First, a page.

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The Fellowship Initiative puts new spin on March basketball brackets to help young men of color choose the right college.
The anticipation rises as a group of high school juniors wait to see which colleges will earn the No. 1 seeds in this year’s bracket. The students have also identified a few Cinderellas -- those schools that don’t possess dynasty status but have the potential to upset the elite teams and advance far in the competition.
The madness has begun. And it won’t stop until the students finish college, degree in hand.
This is a different take on The Big Dance, one that The Fellowship Initiative (TFI) used this spring as an innovative method to help their students learn about the importance of selecting a college where they’ll not only survive and advance, but also thrive on the road to graduation.
More than 350 JPMorgan Chase employees have served as mentors for TFI, a college and career success program for young men of color. Launched in 2010, TFI is part of New Skills at Work, JPMorgan Chase’s global investment in jobs and skills, and serves students in Chicago, Dallas Los Angeles and New York. TFI Fellows participate in three years of mentoring; academic support; SAT/ACT preparation; college tours and readiness workshops; leadership development; and hands-on learning opportunities to equip them with the education, skills and resources needed to achieve greater economic mobility.
The bracket challenge was the most recent program TFI launched to help Fellows navigate the college selection process. While the project was scheduled around the annual basketball tournament to ride the wave of excitement in March, these brackets weren’t completed based on teams’ on-court success or general perceptions of prestige. Students split into groups of four to research graduation rates for men of color, support services available for students from their respective ethnic and socioeconomic backgrounds and post-graduation salaries.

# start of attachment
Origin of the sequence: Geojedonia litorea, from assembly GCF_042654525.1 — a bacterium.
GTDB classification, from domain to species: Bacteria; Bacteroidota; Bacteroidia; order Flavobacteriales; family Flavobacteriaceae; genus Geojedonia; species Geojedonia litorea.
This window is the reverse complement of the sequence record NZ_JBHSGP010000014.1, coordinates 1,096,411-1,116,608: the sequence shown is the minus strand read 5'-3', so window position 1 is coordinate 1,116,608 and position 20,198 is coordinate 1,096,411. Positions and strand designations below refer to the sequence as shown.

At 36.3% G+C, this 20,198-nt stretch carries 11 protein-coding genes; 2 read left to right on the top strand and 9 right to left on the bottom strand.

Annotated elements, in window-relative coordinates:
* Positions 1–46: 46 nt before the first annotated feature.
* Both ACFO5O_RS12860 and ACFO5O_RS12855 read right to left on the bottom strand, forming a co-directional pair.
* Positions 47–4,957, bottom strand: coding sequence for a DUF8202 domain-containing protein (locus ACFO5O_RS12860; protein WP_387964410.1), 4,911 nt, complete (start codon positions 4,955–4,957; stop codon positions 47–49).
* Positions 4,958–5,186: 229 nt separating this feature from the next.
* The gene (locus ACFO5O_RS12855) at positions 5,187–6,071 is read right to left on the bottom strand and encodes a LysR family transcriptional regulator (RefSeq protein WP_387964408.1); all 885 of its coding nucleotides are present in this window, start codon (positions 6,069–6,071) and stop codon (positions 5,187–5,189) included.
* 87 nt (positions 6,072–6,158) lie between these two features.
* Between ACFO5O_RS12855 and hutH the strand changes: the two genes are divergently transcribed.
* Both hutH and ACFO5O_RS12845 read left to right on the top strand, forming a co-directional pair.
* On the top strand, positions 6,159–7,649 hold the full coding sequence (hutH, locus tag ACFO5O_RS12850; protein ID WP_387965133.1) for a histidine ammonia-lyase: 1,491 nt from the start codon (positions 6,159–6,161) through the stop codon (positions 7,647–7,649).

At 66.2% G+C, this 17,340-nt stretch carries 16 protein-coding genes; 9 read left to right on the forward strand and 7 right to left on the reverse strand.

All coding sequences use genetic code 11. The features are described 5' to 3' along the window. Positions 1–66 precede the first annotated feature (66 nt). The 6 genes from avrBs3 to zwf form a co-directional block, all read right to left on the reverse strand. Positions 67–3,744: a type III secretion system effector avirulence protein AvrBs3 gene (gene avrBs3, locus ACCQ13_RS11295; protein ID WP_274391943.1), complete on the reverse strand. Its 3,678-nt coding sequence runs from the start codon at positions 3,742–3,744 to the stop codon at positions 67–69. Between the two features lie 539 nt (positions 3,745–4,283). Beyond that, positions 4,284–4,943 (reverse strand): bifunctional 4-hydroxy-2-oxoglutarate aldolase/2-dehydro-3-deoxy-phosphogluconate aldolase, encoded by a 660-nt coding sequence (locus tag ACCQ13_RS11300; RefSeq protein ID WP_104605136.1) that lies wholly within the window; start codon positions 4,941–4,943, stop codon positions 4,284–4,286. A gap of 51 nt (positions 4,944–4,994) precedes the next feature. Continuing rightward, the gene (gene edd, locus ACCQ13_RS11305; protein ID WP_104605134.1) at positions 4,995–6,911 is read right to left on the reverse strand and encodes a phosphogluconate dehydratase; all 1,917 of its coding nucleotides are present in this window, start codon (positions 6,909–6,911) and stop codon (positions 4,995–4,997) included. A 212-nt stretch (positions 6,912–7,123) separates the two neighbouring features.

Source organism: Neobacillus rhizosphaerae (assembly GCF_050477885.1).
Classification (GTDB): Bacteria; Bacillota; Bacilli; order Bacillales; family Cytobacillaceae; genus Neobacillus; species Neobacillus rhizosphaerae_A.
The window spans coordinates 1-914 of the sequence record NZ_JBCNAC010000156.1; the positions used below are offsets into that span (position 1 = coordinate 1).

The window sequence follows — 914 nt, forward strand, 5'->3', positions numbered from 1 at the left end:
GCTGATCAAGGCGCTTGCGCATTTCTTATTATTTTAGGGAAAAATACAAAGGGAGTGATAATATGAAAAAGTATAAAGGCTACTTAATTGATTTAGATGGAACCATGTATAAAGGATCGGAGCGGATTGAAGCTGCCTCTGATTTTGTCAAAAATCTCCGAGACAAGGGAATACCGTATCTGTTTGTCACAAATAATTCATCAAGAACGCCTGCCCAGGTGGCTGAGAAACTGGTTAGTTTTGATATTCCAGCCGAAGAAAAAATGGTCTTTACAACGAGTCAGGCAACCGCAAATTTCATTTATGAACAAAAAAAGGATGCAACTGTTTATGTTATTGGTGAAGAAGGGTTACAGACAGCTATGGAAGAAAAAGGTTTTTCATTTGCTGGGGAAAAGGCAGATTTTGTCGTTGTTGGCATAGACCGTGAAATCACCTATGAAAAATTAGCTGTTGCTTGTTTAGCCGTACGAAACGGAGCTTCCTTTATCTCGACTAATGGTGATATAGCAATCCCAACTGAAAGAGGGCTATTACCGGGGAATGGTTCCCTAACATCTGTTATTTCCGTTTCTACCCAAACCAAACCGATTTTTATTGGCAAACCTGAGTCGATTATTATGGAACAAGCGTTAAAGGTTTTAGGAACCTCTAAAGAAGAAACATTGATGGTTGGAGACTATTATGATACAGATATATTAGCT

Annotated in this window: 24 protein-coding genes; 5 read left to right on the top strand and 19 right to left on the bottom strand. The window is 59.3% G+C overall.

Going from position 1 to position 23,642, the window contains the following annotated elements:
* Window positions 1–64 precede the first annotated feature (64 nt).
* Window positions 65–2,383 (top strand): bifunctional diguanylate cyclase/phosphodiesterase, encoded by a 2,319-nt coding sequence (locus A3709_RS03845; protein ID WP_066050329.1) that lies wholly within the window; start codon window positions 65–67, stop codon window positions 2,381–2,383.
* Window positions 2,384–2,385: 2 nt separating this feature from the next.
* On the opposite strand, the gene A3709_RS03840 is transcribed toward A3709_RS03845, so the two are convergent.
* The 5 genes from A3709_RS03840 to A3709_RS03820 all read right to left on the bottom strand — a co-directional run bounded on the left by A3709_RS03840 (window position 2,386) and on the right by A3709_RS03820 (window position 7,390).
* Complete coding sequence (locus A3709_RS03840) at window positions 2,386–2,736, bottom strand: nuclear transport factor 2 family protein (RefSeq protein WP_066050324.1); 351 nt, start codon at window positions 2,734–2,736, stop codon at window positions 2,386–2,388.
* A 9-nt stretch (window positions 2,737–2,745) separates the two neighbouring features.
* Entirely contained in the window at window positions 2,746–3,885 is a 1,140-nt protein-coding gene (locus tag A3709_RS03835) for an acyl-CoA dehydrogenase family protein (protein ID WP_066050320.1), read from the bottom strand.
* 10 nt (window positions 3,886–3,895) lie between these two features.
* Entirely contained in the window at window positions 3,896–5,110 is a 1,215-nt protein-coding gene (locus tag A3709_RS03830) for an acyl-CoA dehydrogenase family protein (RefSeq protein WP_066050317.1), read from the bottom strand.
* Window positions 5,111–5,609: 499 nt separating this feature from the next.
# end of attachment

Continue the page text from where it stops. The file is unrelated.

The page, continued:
Each group selected two “dynasty” schools – perhaps a Duke or a North Carolina – and two “Cinderellas” to advance to their Sweet 16. Only one would make it to the Final Four.
“Is there a relationship between historically successful basketball championship schools that have reached the Sweet 16 in the past five years and college success rates for young men of color?” were among the questions they considered as they completed their brackets. With such research inquiries, the mentors were able to support the college planning process by discussing the importance of not only getting into college, but also selecting institutions dedicated to ensuring that their students succeed.
JPMorgan Chase employees who serve as mentors make a significant time commitment to invest in the lives of the Fellows, helping them manage the academic and personal challenges they often face in their everyday lives.
“I didn’t have any guidance while I was in high school or transitioning into college and I made several mistakes throughout the process,” said Stefany Rodriguez Agudelo, a mentor in New York. “I see it all as a learning experience I want to share with students so their path going forward is easier.”
Other employees say they benefited from having a mentor when they were teens. Some were the first members of their families to earn a college degree. Now, they all want to give back.
The process isn’t a one-way flow of resources -- TFI Fellows have challenged their mentors in positive ways through cross-cultural learning opportunities and one-on-one engagement in the student’s favorite sport, instrument or other pastime, among some examples. Mentors say they’ve learned to be better listeners by working with the Fellows and discovering how to meet their needs.
“We actually relate in so many ways,” said Brandon Smith, a TFI mentor in Dallas. “I was a teenager who loved video games, football, basketball, the latest trends and music. I’ve gotten away from those things because of my career and family time, but it’s amazing how quickly I can relate back to them - that really helps my mentee and I connect.”
March was time for bonding through brackets. During the first week of competition, the Fellows gained some new insights about finding the right colleges to help them reach their future goals.
"It's important to choose a good college that fits me and my needs so I can make sure I’m in a safe and positive environment,” said New York fellow Ezae Darby. “I'm looking for a diverse and accepting community, something different than my own that will make me feel more welcome and comfortable in that space.”
Darby and the other Fellows will have plenty of options as outstanding students and community leaders, but the bracket exercise helped him identify a few contenders.
“I’d like to go to a college that has an architecture major,” he said. “The information that I found about Dartmouth University is that the graduation rate for African and Black scholars is 97.3 percent and the graduation rate for Hispanic and Latino scholars is 98.9 percent.”
He just might have found his bracket buster.